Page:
I didn’t take any maternity photos for my first pregnancy, so I wanted to make sure I got them done this time around. I started gathering quotes and the recommended photographers averaged about $400 for the package, which included about 5-10 edited digital images and 1 hour of photography. That price was just not in my budget so I figured I’d just try it myself and do it on the cheap. Here’s what I used for my own maternity photo shoot…
Camera and lens:
I’m an amateur photographer who owns a secondhand Canon Rebel T2i camera. I learned that for occasional, amateur photographers, the camera body is all you really need. There are places like Henry’s or Vistek that rent out lenses, so you can pick one up for $30/weekend. And they have all kinds of lenses, so you can select one based on the kind of photos you want to take. I used the Sigma 35mm ART 1.4 lens, which retails for about $900US. I really could have got away with just using my kit lens, but I wanted to use this as a learning opportunity as well.
Other equipment, if you’re your own photographer:
- Tripod – Make sure you have a tripod that’ll position the camera the way you want it
- Remote – A remote would definitely make things easier. My remote decided to stop working, so I relied on the timer.
- Prop or stand-in – I used my son’s large Olaf doll as a prop to set focus. I would put the doll in my spot and set my AF (auto focus) point and then switch my lens to MF (manual focus) so the lens wouldn’t refocus when I switched out Olaf for myself.
I was going to shoot on one of the coldest days of the year (-25 degrees celcius), so shooting outdoors was not an option. I didn’t have any large bare walls that I could use either. So I just bought a $3 white painting sheet to create a plain backdrop and I also used our large patio window as a background. Other backdrop options:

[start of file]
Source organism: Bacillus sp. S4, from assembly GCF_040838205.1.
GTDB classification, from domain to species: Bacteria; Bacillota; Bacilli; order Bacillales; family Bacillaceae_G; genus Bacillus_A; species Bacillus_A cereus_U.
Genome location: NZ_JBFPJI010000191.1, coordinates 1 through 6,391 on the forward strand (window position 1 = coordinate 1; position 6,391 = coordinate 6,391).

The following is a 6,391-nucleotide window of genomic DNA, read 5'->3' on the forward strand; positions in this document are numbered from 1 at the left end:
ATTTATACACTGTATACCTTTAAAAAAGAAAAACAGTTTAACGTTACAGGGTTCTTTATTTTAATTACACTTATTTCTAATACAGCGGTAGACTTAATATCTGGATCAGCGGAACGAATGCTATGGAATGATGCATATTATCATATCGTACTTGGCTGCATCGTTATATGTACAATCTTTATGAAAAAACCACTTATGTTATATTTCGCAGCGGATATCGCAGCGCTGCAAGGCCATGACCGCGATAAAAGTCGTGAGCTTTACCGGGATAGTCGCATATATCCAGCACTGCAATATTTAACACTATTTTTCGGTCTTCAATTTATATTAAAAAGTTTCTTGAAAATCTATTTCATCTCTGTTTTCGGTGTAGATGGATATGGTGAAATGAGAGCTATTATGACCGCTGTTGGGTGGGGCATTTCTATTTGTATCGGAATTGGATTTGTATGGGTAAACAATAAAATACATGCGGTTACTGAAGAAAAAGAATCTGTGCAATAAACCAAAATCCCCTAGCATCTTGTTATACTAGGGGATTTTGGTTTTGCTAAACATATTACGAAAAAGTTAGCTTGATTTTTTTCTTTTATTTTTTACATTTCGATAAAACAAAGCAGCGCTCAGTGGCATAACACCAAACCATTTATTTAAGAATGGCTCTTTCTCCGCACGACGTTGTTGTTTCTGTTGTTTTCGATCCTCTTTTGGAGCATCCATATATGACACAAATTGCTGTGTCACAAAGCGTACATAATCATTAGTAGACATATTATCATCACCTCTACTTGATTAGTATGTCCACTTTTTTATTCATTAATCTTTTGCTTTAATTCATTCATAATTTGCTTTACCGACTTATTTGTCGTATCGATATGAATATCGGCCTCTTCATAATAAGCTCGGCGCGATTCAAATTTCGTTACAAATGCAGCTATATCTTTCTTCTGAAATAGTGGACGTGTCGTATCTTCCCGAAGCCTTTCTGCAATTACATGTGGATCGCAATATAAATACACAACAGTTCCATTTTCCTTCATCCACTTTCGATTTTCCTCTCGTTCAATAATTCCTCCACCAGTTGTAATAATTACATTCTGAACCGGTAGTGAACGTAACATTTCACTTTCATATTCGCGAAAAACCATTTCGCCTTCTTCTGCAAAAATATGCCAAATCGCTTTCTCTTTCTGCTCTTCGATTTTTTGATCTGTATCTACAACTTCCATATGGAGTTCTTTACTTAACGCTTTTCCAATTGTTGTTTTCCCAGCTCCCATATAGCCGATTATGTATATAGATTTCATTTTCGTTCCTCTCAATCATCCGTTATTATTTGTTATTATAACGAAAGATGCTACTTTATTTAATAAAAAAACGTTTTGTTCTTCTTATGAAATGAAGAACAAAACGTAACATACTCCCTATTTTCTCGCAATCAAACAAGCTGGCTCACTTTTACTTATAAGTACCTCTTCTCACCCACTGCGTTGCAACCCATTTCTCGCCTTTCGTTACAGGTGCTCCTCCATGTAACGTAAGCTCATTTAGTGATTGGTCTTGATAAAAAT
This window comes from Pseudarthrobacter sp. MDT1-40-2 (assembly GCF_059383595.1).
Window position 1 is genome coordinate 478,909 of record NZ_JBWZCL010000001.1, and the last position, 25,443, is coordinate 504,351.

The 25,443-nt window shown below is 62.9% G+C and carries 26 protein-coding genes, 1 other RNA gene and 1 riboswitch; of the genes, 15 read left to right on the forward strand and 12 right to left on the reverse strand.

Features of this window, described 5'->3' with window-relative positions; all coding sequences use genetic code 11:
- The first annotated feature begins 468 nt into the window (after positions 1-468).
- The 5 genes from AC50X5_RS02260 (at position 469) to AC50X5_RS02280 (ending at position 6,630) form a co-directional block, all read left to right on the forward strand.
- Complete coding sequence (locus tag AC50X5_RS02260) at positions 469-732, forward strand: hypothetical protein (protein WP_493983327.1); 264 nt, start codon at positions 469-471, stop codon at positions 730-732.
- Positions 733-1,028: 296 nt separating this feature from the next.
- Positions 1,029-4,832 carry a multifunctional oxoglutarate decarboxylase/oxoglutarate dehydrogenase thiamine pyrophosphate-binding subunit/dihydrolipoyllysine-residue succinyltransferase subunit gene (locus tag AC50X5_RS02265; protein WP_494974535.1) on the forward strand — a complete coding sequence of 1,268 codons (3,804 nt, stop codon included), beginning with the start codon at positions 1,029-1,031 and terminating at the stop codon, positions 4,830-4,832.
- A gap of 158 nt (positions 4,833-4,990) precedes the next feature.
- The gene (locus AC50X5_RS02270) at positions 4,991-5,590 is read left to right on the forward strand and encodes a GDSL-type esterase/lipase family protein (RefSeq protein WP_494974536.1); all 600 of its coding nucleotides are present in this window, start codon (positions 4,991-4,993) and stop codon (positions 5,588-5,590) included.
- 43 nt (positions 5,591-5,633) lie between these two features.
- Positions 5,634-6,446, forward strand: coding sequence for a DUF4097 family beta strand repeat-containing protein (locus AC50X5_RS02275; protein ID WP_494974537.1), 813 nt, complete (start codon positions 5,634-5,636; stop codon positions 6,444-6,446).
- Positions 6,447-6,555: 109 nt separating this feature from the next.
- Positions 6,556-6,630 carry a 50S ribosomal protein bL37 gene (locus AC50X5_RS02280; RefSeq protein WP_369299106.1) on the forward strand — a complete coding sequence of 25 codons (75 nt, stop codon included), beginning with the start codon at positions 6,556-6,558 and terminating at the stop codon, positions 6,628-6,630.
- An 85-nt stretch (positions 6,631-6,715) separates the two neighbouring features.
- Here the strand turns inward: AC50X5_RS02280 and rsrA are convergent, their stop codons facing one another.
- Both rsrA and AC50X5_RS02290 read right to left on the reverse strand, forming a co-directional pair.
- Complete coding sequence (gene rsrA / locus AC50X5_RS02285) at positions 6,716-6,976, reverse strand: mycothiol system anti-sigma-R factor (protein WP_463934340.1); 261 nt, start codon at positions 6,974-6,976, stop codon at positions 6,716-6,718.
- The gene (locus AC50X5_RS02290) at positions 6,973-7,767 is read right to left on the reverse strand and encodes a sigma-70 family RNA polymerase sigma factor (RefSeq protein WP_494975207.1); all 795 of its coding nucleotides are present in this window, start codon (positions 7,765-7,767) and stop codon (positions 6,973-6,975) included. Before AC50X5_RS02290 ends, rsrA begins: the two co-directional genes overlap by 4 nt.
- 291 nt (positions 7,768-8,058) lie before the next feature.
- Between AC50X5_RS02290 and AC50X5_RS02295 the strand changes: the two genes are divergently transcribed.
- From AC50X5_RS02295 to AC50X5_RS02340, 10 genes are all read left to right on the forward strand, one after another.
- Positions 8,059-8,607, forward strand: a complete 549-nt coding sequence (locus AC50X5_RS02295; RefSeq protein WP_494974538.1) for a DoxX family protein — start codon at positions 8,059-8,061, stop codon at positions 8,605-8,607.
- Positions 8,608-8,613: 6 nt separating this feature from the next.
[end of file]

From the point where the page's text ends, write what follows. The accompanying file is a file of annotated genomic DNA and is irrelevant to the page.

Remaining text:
- Rent from camera store – $25-50/day
- Buy from camera store – $75 and up
- Buy fabric from fabric store – $5-20/meter (60″ wide)
Photo editing software:
I shot all my photos as RAW files and used Adobe Photoshop. I don’t quite understand RAW files but if you have the time to play around with editing, make sure your camera is set up to save this way. This will give you the most editing flexibility/creative options.
Hair and makeup:
I don’t wear a lot of makeup, so I had to make a few adjustments to my daily look for it to be “camera ready.” I added a little more eyeliner, darker eyeshadow, blush and lipstick, and I was good to go.
I used a few outfits that I already owned. The good thing about photos is that you can “fake” the fit of clothing. The item of clothing doesn’t necessarily need to fit right. You can pin things up or leave things open and just hide these alterations from the camera. I also quickly made a dress from a jersey knit and stretch lace. The fabric cost me $10 and I spent about an hour putting it together. It looks pretty plain in person, but I think the lace turned out great on camera.
$43 later ($30 lens, $10 dress, $3 backdrop), here are some of the final photos: